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BreitBurn Energy Partners L.P. (NASDAQ:BBEP)

Q2 2011 Earnings Call

August 8, 2011 1:00 pm ET


Greg Brown - EVP & General Counsel

Hal Washburn - CEO

Randy Breitenbach - President

Jim Jackson - CFO


Bernard Colson - Oppenheimer

Jon Langenfeld - Robert W. Baird

Mike Jones – Imperial Capital

Adam Leight - RBC Capital Markets


Ladies and gentlemen, thank you for standing by. Welcome to the BreitBurn Energy Partners investor conference call. The Partnership's news release made earlier today is available from its website at During the presentation, all participants will be in a listen-only mode. Afterwards, securities analysts and institutional portfolio managers will be invited to participate in a question-and-answer session. (Operator Instructions).

As a reminder, this call is being recorded, Monday, August 8, 2011. A replay of the call will be accessible until midnight, Monday, August 22 by dialing 877-870-5176 and entering conference ID 4066557. International callers should dial 858-384-5517. An archive of this call will also be available on the BreitBurn website at

I would now like to turn the conference over to Greg Brown, Executive Vice President and General Counsel of BreitBurn. Please go ahead, Sir.

Greg Brown

Thank you, operator. Good morning everyone. Presenting this morning will be Hal Washburn, BreitBurn's CEO; Randy Breitenbach BreitBurn's President; and Jim Jackson BreitBurn's Chief Financial Officer. Mark Pease, our Chief Operating Officer, had a longstanding commitment and is not able to join us today. After their formal remarks, the call will be opened for questions from securities analysts and institutional investors.

Let me remind you that today's conference call contains projections, guidance and other forward-looking statements within the meaning of the federal securities laws. All statements other than statements of historical facts that address future activities and outcomes are forward-looking statements. These statements are subject to known and unknown risks and uncertainties that may cause actual results to differ materially from those expressed or implied in such statements.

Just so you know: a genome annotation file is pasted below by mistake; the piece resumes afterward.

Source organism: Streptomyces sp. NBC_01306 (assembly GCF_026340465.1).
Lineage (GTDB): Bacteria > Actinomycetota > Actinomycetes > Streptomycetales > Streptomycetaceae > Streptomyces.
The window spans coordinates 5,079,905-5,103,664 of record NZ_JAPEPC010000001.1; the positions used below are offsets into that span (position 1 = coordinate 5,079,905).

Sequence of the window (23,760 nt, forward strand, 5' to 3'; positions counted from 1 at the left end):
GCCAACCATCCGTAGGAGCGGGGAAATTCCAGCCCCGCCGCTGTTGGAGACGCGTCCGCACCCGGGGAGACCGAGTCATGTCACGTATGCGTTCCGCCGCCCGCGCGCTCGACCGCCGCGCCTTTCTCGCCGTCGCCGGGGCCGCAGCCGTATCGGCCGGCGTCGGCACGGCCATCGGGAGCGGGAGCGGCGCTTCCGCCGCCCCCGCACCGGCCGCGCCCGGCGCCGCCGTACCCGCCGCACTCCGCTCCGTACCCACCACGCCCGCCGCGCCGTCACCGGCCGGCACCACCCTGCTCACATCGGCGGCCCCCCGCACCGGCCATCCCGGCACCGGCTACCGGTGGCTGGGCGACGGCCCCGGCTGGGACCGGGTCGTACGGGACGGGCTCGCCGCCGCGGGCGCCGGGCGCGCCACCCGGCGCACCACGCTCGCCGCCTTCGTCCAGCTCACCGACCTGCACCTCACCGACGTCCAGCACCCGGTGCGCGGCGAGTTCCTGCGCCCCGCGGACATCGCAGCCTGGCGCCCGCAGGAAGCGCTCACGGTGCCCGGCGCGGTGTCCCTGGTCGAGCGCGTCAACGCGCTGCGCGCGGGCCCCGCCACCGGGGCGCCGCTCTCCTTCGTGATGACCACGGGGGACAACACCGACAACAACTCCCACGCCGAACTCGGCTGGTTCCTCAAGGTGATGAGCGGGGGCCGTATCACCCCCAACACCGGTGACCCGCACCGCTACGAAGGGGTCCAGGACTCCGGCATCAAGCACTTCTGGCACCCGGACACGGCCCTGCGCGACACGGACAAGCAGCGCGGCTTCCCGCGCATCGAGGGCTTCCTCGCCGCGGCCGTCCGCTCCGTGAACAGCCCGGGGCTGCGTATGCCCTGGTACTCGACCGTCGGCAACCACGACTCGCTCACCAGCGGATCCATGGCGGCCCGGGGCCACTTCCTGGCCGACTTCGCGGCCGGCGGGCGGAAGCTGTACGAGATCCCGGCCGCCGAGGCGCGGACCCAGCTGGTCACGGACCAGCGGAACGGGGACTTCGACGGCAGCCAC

These forward-looking statements are our best estimates today and are based upon our current expectations and assumptions about future developments, many of which are beyond our control. Actual conditions and those assumptions may and probably will change from those we projected over the course of the year.

A detailed discussion of many of these uncertainties are set forth in the cautionary statement relative to forward-looking information section of today's release and under the heading risk factors incorporated by reference from our Annual Report on Form 10-K for the year ended December 31, 2010, our quarterly reports on Form 10-Q, our current reports on Form 8-K and our other filings with the Securities and Exchange Commission.

Unpredictable or unknown factors not discussed in these documents also could have material adverse effects on our forward-looking statements. Except where legally required, the Partnership undertakes no obligation to update publicly any forward-looking statements to reflect new information or events.

Additionally, during the course of today's discussion, management will refer to adjusted EBITDA, which is a non-GAAP financial measure, when discussing the Partnership's financial results. Adjusted EBITDA is reconciled to its most directly comparable GAAP measure in the earnings press release made earlier this morning and posted on the Partnership's website. This non-GAAP financial measure should not be considered as an alternative to GAAP measures, such as net income, operating income, cash flow from operating activities, or any other GAAP measure of liquidity or financial performance.

Adjusted EBITDA is presented as management believes it provides additional information relative to the performance of the Partnership's business such as our ability to meet debt covenant compliance tests. This non-GAAP financial measure may not be comparable to similarly titled measures of other publicly traded Partnerships or limited liability companies because all companies may not calculate adjusted EBITDA in the same manner.

With that, let me turn the call over to Hal.

Hal Washburn

Thank you, Greg. Welcome everyone and thank you for joining us today to discuss our second quarter 2011 results. We had strong performance this quarter with net production increasing 2% from prior quarter, operating cost per Boe towards the low end of the guidance range and adjusted EBITDA trending towards the high end of the guidance range.